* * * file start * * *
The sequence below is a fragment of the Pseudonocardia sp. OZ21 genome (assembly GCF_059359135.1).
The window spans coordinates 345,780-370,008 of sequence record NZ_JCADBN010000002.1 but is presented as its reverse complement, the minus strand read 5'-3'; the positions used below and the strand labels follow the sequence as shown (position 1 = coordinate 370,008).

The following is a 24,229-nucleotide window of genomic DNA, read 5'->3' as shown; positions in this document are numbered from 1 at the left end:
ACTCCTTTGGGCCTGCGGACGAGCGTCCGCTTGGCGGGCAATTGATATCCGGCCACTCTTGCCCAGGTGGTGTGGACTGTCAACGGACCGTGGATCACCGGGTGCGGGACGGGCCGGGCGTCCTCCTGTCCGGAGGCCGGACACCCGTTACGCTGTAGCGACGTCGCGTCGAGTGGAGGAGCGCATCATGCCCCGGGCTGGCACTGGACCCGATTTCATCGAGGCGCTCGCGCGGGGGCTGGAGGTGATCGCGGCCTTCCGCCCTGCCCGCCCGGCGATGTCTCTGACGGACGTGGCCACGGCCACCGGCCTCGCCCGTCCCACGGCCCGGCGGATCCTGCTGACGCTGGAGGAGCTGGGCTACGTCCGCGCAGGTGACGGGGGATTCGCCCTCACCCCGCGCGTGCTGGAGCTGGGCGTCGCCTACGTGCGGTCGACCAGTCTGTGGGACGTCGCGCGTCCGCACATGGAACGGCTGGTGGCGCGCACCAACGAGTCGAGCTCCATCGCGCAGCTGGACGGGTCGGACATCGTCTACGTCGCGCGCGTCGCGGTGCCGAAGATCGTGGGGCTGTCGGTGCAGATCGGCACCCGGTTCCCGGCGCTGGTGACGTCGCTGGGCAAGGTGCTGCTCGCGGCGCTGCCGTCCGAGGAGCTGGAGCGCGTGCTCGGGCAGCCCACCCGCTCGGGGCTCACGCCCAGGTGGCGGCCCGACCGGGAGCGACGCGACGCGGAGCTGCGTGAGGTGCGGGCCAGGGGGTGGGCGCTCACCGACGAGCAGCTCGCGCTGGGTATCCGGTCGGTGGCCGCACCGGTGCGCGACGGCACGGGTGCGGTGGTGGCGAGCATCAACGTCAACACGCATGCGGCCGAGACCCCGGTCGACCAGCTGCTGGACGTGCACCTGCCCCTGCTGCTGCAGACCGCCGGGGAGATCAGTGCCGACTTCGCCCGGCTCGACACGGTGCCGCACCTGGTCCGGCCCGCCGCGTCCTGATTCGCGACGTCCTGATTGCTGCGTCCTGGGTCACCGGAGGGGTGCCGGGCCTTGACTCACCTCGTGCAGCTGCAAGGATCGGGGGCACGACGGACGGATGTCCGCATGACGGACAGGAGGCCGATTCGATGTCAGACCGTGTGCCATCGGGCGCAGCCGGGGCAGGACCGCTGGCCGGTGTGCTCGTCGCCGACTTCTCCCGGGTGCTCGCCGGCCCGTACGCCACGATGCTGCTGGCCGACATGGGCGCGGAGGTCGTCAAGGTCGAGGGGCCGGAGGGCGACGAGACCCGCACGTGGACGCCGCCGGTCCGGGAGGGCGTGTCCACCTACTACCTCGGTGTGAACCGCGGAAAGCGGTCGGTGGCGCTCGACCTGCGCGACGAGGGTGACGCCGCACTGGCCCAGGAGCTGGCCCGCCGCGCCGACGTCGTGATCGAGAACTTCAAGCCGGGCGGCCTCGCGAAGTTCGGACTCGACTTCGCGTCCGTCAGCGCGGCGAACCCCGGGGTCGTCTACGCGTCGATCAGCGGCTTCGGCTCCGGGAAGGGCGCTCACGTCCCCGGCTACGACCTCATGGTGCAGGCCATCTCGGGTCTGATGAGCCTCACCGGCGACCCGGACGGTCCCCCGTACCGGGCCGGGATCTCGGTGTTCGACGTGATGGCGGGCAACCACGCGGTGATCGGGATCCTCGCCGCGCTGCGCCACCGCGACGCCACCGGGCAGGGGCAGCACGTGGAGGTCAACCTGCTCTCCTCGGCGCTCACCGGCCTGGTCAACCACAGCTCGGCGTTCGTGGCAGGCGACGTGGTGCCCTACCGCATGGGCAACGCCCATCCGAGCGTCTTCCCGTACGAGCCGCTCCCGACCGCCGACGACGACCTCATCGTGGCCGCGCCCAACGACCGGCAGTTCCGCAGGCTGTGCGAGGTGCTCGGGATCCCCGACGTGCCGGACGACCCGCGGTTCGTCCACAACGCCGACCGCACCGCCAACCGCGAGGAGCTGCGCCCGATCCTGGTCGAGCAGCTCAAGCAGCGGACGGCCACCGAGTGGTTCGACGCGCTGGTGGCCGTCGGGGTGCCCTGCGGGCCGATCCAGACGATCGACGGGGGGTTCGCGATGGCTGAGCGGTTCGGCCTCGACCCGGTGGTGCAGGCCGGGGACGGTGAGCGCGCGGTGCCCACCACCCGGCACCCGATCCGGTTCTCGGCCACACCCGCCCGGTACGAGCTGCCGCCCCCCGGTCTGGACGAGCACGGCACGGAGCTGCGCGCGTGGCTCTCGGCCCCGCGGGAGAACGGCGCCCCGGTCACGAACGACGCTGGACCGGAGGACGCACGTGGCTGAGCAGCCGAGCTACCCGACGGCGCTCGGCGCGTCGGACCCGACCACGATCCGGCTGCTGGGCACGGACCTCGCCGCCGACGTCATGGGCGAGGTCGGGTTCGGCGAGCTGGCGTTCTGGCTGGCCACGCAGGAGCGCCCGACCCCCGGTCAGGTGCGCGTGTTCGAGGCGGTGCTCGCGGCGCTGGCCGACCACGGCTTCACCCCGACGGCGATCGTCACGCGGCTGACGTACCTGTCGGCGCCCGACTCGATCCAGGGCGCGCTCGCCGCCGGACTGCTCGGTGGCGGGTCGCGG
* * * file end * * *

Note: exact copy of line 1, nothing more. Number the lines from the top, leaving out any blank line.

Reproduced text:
The sequence below is a fragment of the Pseudonocardia sp. OZ21 genome (assembly GCF_059359135.1).